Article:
Stand your way to a flat stomach

6th May 2005 at 01:00
Do you want to lose weight? Well, forget the gym and the fad diets, because there's a very simple way to shed the pounds: stand up while you teach.

Research published in the academic journal Science suggests that simply standing more and sitting less could help you lose as much as 15kg a year.

The study, which was carried out by Dr James Levine of the Mayo Clinic in Rochester, Minnesota, investigated how often mildly obese people stand during a normal day, compared with their leaner colleagues.

The investigators picked self-confessed "couch potatoes" for their research. The fat and thin subjects, none of whom exercised much, were fitted with special instruments to measure body posture and movements continuously for 10 days. The researchers found that obese people sit for an average of 2.5 hours per day more than their lean colleagues, a difference that saves about 350 calories in energy expenditure. They then calculated that if the mildly obese were to stand up as much as their counterparts, they could lose 15kg a year.

Dr Levine says that most people don't realise that only around 10 to 20 per cent of daily energy is expended on planned physical activity, such as walking or running. Most of the calories we burn are instead used by our resting metabolic rate (the energy needed for body maintenance, including cellular metabolism and breathing, circulation, and tissue oxygen uptake), thermogenesis (the heat generated from burning food that we need to stop freezing to death), and muscle activities such as fidgeting, muscle tone, standing and maintenance of posture.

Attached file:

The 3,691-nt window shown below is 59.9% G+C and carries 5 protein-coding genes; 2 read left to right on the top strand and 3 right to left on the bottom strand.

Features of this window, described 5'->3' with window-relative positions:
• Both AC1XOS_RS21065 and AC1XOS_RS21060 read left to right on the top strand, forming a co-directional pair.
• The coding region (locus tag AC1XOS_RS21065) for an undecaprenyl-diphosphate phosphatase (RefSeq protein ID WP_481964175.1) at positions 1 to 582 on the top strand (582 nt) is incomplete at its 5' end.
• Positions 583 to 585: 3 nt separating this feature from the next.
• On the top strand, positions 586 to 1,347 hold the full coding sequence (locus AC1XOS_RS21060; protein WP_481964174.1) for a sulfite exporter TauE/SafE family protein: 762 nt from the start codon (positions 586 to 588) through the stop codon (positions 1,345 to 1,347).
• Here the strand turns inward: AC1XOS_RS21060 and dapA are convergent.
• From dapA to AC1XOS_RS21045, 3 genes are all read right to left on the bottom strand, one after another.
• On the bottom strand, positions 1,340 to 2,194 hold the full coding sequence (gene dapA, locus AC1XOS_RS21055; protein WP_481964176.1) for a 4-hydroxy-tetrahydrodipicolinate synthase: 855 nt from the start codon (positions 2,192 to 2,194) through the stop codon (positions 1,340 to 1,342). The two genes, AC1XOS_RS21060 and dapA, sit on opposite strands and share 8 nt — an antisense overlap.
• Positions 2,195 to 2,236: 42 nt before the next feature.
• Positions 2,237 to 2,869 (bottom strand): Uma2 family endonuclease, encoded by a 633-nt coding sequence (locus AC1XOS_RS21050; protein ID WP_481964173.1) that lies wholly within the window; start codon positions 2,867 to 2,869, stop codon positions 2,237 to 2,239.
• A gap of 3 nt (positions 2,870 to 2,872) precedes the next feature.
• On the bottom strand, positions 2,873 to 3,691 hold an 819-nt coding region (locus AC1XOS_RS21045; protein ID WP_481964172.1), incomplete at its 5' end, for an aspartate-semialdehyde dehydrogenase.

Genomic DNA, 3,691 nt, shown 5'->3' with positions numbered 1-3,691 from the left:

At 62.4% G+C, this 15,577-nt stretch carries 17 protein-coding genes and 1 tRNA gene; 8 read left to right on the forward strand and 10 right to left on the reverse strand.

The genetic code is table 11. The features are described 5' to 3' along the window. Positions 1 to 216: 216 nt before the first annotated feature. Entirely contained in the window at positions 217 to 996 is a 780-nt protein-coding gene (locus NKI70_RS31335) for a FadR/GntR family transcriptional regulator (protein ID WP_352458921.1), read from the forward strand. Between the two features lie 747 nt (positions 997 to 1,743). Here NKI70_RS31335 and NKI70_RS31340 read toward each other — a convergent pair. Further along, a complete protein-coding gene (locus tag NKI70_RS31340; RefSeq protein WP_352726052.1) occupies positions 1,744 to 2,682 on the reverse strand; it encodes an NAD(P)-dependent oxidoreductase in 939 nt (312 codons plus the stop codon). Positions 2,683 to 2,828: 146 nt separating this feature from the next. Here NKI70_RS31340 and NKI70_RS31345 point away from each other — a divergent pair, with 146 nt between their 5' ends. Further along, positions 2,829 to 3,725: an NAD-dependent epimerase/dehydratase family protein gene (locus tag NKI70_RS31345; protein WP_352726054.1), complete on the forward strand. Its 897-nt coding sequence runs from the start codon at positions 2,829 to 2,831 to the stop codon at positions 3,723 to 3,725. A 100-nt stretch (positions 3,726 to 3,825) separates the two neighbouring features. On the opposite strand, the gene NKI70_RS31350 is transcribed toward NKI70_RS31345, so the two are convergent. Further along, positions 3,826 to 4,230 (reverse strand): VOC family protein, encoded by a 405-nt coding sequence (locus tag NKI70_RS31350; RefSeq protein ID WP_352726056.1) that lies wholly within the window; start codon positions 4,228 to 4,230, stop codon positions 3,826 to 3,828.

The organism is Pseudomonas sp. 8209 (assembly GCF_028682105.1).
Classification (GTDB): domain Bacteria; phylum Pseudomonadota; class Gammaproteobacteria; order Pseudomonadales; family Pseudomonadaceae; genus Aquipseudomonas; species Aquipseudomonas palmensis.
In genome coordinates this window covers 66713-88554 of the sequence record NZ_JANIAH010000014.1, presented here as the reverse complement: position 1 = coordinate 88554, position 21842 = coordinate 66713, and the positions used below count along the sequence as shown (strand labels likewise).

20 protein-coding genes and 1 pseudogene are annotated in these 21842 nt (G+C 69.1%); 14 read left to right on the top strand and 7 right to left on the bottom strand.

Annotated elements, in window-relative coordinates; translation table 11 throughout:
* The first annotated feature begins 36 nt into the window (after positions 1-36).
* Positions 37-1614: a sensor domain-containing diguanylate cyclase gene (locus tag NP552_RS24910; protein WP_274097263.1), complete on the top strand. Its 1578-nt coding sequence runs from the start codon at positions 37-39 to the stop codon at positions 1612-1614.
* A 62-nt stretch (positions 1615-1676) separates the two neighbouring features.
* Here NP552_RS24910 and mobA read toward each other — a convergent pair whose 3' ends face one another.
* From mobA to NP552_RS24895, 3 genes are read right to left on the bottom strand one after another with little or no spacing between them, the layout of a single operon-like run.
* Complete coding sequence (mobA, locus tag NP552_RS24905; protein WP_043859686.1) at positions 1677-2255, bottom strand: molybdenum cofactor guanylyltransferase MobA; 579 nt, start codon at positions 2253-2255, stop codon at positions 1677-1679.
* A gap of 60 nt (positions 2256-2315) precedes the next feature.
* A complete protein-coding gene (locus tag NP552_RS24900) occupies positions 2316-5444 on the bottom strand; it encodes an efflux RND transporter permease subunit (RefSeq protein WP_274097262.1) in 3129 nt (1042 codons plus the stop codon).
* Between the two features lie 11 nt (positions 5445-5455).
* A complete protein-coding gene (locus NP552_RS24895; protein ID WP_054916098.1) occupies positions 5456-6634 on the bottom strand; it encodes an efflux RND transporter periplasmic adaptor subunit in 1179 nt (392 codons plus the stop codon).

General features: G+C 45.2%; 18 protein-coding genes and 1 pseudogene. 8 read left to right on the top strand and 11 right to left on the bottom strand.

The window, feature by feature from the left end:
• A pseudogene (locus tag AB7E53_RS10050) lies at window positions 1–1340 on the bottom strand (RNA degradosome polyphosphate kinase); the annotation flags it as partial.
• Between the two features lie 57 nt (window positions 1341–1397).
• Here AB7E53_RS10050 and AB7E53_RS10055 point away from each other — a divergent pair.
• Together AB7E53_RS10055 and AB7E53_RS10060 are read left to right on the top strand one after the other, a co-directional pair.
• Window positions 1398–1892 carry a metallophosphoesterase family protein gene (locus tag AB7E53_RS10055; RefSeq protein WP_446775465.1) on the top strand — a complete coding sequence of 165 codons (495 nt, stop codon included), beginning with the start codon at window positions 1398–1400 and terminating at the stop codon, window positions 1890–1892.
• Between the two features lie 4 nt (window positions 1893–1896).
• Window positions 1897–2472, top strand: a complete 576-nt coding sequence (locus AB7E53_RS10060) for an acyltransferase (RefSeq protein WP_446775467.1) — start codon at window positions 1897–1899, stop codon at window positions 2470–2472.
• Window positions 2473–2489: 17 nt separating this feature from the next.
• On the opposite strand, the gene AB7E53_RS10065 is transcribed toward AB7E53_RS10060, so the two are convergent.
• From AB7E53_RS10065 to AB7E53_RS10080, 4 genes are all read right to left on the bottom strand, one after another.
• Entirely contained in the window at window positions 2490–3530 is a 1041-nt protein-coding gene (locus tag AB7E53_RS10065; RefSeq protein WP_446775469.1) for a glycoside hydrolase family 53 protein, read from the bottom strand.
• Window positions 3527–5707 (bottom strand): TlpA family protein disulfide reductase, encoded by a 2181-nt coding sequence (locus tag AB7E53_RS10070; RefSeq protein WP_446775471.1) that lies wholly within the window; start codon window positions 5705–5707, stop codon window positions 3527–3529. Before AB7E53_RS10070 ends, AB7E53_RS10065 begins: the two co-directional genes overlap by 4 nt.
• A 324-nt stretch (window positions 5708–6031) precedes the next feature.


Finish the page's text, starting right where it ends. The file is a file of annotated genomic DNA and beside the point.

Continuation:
And yet most people think only of structured exercise when they decide to lose weight, despite the fact it has only a limited impact. In his paper, Dr Levine reminds us that the "energy gap" used to explain the increased prevalence of obesity is 100 to 200 calories per day, which suggests that only a small sustained change in either energy intake or energy expenditure would prevent obesity in most of us.

But why do some of us prefer standing to sitting? Is there something about being overweight that makes us sit more? Does it, for instance, put more stress on our joints, which hurts? Some endocrinologists or hormone specialists have even suggested that fat cells might release a hormone that encourages people to sit more and be less active.

To test these theories, Dr Levine and his colleagues encouraged their subjects to either gain or lose weight to see if the changes altered the amount of time they spent sitting or standing. Intriguingly, they didn't - suggesting these are deeply ingrained habits that might even be genetic; an idea backed by previous research that found that average daily standing time is more similar among siblings than among unrelated individuals.

But if how much we stand is a deeply ingrained habit, then increasing standing in order to lose weight might require profound changes in our environment. Perhaps teachers keen to lose weight should keep temptation out of the way and remove their chair from their classroom.

Professor Raj Persaud is a consultant psychiatrist at the Bethlem Royal and Maudsley hospitals in London. His latest book is The Motivated Mind (Bantam Press, pound;12.99). Email: rajpersaud@tes.co.uk

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